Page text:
One explanation for why Van Lustbader’s Bourne books are so bad – and they are truly terrible – is that as a sober and professional author of made-to-order literature Van Lustbader is the wrong man to craft entertainments whose major selling point was that they appeared to have been written by someone who was seriously unhinged. Lacking Ludlum’s inspired sense of lunacy as well as his convulsive plotting, Van Lustbader sucks all the fun out of books whose appeal was never their plausibility. His world is a dry, flat place where the action only moves in one direction and you can spot a plot twist from a mile away.
Boldface emphasis added by me.
Take a set of accounting books. The first accountant who was keeping them can drop dead and any other accountant can come in and pick them up.
This is not true with writing at all.
Yet the Suits think it’s the “property” that matters, not the creator, not the vision that inspired it, not the unique mind that impelled it.
I won’t even mention the writers whose works have been graverobbed to score more bucks for the people who are interchangeable — all the Suits.
Just as in The Village, any Suit can drop dead and there will be a new one — a new Number Two — to pop up to take his or her place.
This is how to do it, from The Fountainhead by Ayn Rand:
Cameron nodded and kept silent for a long time. Then he said:
“You’ll close up the office, Howard. You’ll let them keep the furniture for their rent. But you’ll take the drawing that’s on the wall in my room there and you’ll ship it to me. Only that. You’ll burn everything else. All the papers, the files, the drawings, the contracts, everything.”
“Yes,” said Roark.
[. . .]
That evening, Roark went to Cameron’s closed office. He did not turn on the lights. He made a fire in the Franklin heater in Cameron’s room, and emptied drawer after drawer into the fire, not looking down at them. The papers rustled dryly in the silence, a thin odor of mold rose through the dark room, and the fire hissed, crackling, leaping in bright streaks. At times a white flake with charred edges would flutter out of the flames. He pushed it back with the end of a steel ruler.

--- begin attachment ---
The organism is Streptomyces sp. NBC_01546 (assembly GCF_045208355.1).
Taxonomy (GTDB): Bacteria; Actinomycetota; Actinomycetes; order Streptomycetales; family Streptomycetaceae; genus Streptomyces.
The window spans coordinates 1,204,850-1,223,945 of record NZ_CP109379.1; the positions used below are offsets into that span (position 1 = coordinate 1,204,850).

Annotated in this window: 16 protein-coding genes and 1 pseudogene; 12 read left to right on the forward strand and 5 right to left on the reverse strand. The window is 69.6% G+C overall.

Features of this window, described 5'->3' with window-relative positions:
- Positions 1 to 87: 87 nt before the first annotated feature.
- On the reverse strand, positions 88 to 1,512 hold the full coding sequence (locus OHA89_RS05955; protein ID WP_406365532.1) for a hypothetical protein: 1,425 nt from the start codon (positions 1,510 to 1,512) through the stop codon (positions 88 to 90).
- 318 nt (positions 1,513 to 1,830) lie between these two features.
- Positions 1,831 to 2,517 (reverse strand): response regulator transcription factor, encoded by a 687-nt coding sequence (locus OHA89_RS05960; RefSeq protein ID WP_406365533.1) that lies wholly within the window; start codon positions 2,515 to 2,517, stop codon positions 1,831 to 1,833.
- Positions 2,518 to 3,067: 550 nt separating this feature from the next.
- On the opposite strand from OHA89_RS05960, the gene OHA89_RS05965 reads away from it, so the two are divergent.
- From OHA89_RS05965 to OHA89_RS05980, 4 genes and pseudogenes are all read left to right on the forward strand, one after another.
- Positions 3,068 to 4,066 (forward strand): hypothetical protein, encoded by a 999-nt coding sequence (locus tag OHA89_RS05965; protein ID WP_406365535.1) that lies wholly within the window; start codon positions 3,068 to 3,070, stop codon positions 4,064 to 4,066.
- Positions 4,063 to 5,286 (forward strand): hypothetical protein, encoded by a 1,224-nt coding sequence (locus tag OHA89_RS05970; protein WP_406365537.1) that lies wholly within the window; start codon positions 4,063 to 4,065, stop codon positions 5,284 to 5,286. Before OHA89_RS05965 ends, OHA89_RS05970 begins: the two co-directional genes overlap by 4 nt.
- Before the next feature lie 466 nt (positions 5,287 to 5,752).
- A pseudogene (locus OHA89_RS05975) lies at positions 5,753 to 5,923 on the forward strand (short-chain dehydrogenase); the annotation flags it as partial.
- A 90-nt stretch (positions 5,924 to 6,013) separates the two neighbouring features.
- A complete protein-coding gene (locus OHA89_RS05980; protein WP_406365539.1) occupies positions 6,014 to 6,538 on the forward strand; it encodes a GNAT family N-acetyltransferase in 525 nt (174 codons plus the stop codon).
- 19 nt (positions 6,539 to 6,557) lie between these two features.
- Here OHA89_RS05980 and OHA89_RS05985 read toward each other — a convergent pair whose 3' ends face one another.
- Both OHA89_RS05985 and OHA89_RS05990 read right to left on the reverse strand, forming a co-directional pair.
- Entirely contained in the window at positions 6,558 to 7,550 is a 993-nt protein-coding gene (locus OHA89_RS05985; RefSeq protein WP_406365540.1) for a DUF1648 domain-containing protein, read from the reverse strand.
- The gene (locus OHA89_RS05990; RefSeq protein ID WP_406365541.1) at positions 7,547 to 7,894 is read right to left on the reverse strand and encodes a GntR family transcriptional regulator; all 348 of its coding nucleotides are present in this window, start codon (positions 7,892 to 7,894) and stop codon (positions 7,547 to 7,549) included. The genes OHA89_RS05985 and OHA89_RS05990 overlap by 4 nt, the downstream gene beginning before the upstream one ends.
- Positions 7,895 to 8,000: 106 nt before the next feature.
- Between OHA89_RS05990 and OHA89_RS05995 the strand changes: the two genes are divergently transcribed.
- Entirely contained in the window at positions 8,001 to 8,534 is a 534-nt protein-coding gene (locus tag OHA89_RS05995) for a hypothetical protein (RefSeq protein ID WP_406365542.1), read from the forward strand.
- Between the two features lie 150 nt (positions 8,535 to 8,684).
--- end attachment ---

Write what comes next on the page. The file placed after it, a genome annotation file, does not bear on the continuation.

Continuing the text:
There were drawings of Cameron’s famous buildings and of buildings unbuilt; there were blueprints with the thin white lines that were girders still standing somewhere; there were contracts with famous signatures; and at times, from out of the red glow, there flashed a sum of seven figures written on yellowed paper, flashed and went down, in a thin burst of sparks.
From among the letters in an old folder, a newspaper clipping fluttered to the floor. Roark picked it up. It was dry, brittle and yellow, and it broke at the folds, in his fingers. It was an interview given by Henry Cameron, dated May 7, 1892. It said: “Architecture is not a business, not a career, but a crusade and a consecration to a joy that justifies the existence of the earth.” He dropped the clipping into the fire and reached for another folder.
He gathered every stub of pencil from Cameron’s desk and threw them in also.
He stood over the heater. He did not move, he did not look down; he felt the movement of the glow, a faint shudder at the edge of his vision. He looked at the drawing of the skyscraper that had never been built, hanging on the wall before him.
It’s all yours.
Put a Burn Clause in your Will. No adaptations, no spinoffs, no nothing.
Leave them nothing!